…how did I get here?
1994 and everything afterIt’s a random weekday evening some time in the last, oh, fifteen years. I don’t much television—I watched enough when I was a child to last me a lifetime, I think—but three nights out of five, maybe two, I’ll be watching this. A quiz show; that’s all it is, in the end,. A quiz show with an egghead reputation, deserved or otherwise. I watch it fairly often, call out my answers. It never occurs to me to keep track of how I do, to chart my ratios of right-to-wrong or my potential scores; there are so many other things to occupy me.
This given night—one of many occasions—I’m watching with other people. Friends, family maybe; doesn’t matter who. Somebody says, “You ought to try out for this show.” Maybe I should. I shrug. How the hell do you get on a game show, anyway? I have no idea. I suppose I could find out, but really—what’s the point? It’ll never happen.
January 2008The thing about freelance writing is that the money is good—when it comes. And it hasn’t been coming, lately. I have found myself in a beautiful house, with a beautiful wife, and there have indeed been times when I have said to myself, “My God, what have I done?”
The design I have chosen for my life is based on a certain circularity of reason: Working from home as a writer allows me to spend time with the children, and staying at home to care for the children will leave me plenty of time for writing. This is true insofar as it goes, of course, but there’s a vital factor missing from the equation. What I need most for a writing career is not time, but clients—and those are proving difficult to come by. It was one thing when the kids were small; but with Sam now in kindergarten full-time, I’m simply not getting enough freelance work to justify being home all day, every day.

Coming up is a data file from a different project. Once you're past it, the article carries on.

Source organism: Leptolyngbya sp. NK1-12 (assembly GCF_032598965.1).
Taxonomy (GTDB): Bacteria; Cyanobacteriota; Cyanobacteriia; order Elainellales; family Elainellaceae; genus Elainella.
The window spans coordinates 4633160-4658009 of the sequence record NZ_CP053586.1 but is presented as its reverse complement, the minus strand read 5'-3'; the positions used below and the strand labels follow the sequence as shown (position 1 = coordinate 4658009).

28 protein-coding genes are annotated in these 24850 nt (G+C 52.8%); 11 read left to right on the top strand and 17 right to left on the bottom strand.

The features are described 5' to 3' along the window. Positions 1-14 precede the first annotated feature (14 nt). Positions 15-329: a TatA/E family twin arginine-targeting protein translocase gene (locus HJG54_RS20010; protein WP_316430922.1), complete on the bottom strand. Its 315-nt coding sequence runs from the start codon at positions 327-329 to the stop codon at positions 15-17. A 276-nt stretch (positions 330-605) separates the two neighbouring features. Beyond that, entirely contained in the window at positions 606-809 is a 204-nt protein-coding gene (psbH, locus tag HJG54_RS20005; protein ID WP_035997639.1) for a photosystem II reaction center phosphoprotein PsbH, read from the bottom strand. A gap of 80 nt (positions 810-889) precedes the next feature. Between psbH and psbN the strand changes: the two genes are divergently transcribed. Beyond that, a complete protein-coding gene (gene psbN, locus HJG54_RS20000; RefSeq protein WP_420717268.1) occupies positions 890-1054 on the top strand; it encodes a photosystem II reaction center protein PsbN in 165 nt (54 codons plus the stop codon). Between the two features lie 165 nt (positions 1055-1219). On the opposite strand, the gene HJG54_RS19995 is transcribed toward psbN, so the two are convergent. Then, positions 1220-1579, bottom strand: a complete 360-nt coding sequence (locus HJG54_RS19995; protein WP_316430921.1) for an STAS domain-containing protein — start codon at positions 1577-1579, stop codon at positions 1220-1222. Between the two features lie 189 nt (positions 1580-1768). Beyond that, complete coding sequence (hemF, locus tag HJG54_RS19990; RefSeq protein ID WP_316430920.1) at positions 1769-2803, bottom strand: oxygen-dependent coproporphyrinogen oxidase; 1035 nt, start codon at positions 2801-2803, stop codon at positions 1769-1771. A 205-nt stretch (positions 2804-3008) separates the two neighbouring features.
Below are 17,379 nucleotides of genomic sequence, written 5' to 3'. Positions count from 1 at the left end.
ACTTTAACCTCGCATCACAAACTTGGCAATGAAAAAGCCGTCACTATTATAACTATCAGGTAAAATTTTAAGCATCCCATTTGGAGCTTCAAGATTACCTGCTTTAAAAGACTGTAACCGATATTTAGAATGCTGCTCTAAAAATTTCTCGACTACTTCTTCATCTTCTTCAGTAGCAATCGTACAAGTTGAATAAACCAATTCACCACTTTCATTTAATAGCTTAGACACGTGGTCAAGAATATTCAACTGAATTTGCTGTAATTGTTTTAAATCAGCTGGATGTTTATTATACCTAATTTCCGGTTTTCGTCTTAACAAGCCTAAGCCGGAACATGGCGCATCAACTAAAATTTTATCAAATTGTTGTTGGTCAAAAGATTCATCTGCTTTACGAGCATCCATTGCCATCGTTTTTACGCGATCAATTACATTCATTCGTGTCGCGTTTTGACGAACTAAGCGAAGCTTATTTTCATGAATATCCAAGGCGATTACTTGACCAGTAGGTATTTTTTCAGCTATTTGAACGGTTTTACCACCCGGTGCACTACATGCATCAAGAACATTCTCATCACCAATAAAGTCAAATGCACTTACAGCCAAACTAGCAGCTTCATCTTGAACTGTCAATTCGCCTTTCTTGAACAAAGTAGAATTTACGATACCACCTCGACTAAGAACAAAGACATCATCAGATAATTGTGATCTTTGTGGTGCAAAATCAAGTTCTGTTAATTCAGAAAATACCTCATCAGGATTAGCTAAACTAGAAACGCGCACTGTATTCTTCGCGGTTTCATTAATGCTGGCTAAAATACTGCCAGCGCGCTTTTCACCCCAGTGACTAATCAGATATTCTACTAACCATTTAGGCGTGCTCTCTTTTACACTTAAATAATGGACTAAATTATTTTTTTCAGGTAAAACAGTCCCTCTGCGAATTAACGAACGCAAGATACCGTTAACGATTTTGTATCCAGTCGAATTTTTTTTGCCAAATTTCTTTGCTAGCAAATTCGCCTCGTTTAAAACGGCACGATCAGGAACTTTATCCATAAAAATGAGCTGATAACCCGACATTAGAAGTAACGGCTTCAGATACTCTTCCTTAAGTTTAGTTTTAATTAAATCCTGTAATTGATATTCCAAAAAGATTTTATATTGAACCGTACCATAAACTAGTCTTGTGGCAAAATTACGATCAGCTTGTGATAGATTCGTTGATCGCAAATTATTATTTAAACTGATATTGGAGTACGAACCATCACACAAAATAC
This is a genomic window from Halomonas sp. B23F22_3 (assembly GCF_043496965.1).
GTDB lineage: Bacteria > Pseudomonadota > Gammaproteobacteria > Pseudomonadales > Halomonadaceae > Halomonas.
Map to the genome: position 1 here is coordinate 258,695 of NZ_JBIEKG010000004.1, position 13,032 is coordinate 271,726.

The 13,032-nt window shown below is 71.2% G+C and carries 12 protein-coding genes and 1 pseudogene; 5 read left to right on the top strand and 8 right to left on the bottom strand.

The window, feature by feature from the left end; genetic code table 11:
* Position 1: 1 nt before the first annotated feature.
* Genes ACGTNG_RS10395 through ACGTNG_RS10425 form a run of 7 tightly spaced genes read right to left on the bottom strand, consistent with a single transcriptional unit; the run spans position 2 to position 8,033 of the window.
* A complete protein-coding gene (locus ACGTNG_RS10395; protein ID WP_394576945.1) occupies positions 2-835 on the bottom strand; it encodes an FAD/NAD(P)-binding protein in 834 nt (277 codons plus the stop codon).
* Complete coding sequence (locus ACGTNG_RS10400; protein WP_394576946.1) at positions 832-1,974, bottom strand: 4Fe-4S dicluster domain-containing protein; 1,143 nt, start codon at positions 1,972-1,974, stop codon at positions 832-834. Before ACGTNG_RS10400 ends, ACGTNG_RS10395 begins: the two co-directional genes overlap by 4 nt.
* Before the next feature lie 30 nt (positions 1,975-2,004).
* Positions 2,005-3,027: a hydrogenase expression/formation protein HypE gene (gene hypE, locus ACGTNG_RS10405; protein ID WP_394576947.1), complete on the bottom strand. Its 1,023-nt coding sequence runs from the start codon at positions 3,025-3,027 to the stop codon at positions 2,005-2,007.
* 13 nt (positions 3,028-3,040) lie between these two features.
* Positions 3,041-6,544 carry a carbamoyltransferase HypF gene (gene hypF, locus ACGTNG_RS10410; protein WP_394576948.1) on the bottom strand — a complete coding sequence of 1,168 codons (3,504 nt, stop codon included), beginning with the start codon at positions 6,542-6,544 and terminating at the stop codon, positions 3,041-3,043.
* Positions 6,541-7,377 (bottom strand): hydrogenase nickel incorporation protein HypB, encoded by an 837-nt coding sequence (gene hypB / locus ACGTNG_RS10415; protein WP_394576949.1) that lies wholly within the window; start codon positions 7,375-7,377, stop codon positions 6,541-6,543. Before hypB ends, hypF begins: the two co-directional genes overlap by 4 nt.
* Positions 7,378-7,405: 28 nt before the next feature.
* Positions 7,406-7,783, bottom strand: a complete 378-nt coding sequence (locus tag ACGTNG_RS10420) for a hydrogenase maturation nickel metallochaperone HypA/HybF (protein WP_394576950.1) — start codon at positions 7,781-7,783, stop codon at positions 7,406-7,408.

D, God bless her, tries hard not to make it all about the money; but the money has a way of asserting its own importance. It’s not even a question of my happiness. Throughout the long winter I’m feeling increasingly desperate and guilt-ridden, knocking around the empty house, avoiding the work, muttering to myself. I am afraid all the time, now.
Somewhere in the midst of this black season, the TV is on, and a cheerful voice announces an online Jeopardy! qualifying test. I always wondered if I had what it took. What’s to lose by taking a shot? It’s a long, flopsweat Hail Mary, but it sure can’t make things worse. I sign up and wait.
The night of the test comes. D has been a peach about the whole thing, and we’ve tried to create an atmosphere of calm and focus for that thirty-minute block. About ten seconds into the test, though, the phone rings; dogs start howling; somewhere in the distance, a car alarm goes off; the kids are looking over my shoulder, trying to sit in my lap, hanging off my arms. The conditions, to put it mildly, are less than ideal.
Still, I think I do pretty well. I can’t see my score, of course, but I reckon I don’t embarrass myself. Nothing will come of it, I’m sure. The quiz is ultimately only a diversion, changing nothing. I log off and resume efforts to find a way out of the corner into which I have painted myself.